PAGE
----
The partnership representative must be designated each year on the partnership tax return. If not, the partnership/LLC loses its right to make the designation, and the IRS may select the partnership representative of its choosing. No partnership/LLC agreement existing before the enactment of the new audit rules (i.e., 2015) addresses the designation of the partnership representative, and most partner/members don’t know that they no longer have the right to participate in an audit. If the partnership/LLC agreement is not amended, it is unclear who, if anyone, has authority to designate the partnership representative without consent of all the partners/members.
Responsibility for Payment
The IRS is no longer required to collect from each partner/member his share of the underpayment of tax determined in a partnership audit. Pursuant to the new audit rules, it will impose and collect the underpayment of tax, interest and penalties (the “underpayment”) directly from the partnership/LLC in the year the audit concludes and the assessment is made (the “adjustment year”). As a consequence, the partners/members in the adjustment year will bear the economic burden of the underpayment even if their interests in the partnership/LLC have changed since the year under audit (the “reviewed year”) or if they were not a partner/member during the reviewed year. If the partnership/LLC agreement does not require a former partner/member from the reviewed year to pay his share of the underpayment, he will not be obligated to do so.
Alternatively, the partnership representative may elect to push-out the tax underpayment to the partners/members. The affected partners/members from the reviewed year then become liable for payment of the tax, not the partnership/LLC.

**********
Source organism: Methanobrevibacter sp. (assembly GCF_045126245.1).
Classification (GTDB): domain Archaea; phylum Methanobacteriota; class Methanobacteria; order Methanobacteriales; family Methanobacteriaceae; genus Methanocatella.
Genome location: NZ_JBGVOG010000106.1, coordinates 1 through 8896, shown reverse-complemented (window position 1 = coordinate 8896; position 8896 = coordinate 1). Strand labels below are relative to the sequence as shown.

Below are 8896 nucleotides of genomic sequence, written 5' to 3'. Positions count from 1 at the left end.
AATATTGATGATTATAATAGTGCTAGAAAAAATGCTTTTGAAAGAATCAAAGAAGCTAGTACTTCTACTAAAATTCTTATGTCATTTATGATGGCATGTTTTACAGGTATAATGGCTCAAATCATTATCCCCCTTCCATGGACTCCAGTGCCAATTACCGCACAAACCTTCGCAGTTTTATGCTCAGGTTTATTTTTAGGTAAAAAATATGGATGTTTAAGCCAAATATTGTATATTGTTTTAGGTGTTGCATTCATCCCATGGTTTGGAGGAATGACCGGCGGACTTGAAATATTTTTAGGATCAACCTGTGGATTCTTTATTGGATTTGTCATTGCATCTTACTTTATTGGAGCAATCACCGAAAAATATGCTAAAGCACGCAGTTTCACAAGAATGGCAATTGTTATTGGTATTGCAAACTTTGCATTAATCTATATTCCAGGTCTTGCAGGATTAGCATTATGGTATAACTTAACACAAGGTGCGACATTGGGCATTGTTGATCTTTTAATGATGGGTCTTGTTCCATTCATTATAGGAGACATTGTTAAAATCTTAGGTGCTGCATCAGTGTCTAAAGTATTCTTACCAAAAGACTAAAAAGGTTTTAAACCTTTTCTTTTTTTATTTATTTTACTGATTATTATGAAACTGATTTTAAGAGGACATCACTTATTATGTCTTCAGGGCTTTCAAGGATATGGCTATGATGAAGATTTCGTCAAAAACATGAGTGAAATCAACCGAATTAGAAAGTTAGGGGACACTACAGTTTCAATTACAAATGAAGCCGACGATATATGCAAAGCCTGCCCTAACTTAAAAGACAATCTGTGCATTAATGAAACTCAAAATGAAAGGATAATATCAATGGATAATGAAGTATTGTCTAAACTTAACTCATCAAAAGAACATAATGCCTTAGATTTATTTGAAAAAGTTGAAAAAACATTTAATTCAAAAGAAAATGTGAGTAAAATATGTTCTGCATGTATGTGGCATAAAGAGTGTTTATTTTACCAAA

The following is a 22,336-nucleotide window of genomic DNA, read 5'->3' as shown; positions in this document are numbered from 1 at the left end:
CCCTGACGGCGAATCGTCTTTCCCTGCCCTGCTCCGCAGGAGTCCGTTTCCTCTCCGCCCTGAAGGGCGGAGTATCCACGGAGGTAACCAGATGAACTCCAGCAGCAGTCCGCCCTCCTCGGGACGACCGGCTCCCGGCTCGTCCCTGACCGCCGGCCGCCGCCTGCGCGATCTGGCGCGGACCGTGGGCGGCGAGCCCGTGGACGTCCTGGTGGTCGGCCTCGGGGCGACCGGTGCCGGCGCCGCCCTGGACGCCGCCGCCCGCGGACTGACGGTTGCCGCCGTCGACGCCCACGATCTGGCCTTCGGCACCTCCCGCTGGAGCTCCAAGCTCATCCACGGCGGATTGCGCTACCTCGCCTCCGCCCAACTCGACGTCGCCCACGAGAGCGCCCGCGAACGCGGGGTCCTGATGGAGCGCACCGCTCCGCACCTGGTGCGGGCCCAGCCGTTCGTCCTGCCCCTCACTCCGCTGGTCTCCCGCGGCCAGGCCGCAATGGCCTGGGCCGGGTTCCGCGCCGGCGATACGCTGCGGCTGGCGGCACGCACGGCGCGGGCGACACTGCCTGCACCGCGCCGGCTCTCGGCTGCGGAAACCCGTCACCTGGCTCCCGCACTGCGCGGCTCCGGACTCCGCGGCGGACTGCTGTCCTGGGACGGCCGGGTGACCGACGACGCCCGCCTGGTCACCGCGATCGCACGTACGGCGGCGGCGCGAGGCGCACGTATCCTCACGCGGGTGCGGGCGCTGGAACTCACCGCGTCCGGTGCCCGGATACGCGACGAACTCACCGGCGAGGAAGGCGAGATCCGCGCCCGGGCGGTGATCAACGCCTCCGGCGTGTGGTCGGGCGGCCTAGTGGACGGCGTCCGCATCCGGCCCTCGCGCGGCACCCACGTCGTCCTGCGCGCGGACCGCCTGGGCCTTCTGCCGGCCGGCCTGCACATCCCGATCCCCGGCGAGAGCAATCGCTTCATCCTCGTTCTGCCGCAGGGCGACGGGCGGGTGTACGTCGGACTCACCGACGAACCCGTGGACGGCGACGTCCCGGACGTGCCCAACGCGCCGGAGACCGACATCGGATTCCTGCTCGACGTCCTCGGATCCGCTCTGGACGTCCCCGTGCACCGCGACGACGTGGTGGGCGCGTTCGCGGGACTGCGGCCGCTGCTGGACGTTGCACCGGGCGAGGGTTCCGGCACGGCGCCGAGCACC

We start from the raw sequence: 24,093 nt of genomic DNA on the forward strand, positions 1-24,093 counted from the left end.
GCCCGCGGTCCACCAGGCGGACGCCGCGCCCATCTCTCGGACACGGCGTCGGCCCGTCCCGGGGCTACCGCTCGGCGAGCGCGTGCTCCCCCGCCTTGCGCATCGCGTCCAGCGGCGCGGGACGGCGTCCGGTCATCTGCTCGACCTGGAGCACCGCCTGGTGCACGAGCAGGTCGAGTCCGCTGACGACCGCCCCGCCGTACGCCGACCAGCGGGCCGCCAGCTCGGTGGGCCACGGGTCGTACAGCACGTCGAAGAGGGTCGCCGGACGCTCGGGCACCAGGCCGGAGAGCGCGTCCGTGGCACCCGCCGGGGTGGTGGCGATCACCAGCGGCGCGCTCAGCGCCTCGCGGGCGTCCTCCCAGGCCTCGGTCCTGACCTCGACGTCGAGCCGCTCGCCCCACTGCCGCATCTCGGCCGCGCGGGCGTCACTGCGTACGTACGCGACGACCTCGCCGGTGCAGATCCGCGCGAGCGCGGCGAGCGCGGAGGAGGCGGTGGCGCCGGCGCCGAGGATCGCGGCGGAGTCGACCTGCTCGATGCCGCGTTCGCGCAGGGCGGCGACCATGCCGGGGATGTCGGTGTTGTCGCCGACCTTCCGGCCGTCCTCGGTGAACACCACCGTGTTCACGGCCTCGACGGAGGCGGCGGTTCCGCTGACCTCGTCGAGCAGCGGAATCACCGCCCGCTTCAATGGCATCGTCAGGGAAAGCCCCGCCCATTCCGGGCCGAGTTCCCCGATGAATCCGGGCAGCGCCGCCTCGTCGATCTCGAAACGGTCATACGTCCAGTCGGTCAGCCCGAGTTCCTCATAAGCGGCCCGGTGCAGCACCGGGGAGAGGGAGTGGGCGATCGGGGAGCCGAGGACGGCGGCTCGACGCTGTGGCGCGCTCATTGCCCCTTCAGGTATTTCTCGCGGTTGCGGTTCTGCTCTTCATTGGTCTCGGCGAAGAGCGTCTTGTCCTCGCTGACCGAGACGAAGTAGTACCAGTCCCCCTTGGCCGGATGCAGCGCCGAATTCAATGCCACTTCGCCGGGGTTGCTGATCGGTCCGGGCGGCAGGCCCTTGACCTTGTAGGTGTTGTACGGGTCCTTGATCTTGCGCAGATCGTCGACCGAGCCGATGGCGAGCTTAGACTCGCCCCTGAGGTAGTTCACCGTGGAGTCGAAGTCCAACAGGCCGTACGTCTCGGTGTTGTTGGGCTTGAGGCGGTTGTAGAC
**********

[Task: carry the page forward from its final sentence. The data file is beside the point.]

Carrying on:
Partnership/LLC Agreements Should be Revised Now
The new partnership audit rules simplify partnership audits and significantly reduce the burden on the IRS by making assessment and collection of underpayments much easier and thereby enabling the federal government to raise an estimated additional $10 billion in revenue. These factors likely signal a significant increase in IRS audits of partnerships and LLCs for years to come.
The new rules also fundamentally alter the obligations of the partnership/LLC and the partners to each other and to the IRS creating potential conflicts of interest among the partners/members and between the partners/members and the managers. Therefore, it is very important that all existing partnership/LLC agreements be amended to address the impact of these rules. At a minimum, the amendment should address (i) the designation of the partnership representative, (ii) the authority granted to the partnership representative, (iii) the duties and obligations of the partnership representative to the partnership/LLC and the partners/members and (iv) the authority to make, or decline to make, available elections, including the opt-out election and the push-out election.
Partners/members that ignore the new partnership audit rules risk losing control in the event of an audit forgoing the opportunity to designate the their representative before the IRS and make certain elections that may be beneficial for them. Hence, they need to be proactive and amend their partnership/LLC agreements now before the 2018 partnership income tax returns are filed.
» BOB BOX is a partner for Jones Walker’s Jackson office and the Tax and Estates Group. Bob advises clients on a broad range of corporate, partnership and individual tax matters, and also estate planning and business succession matters.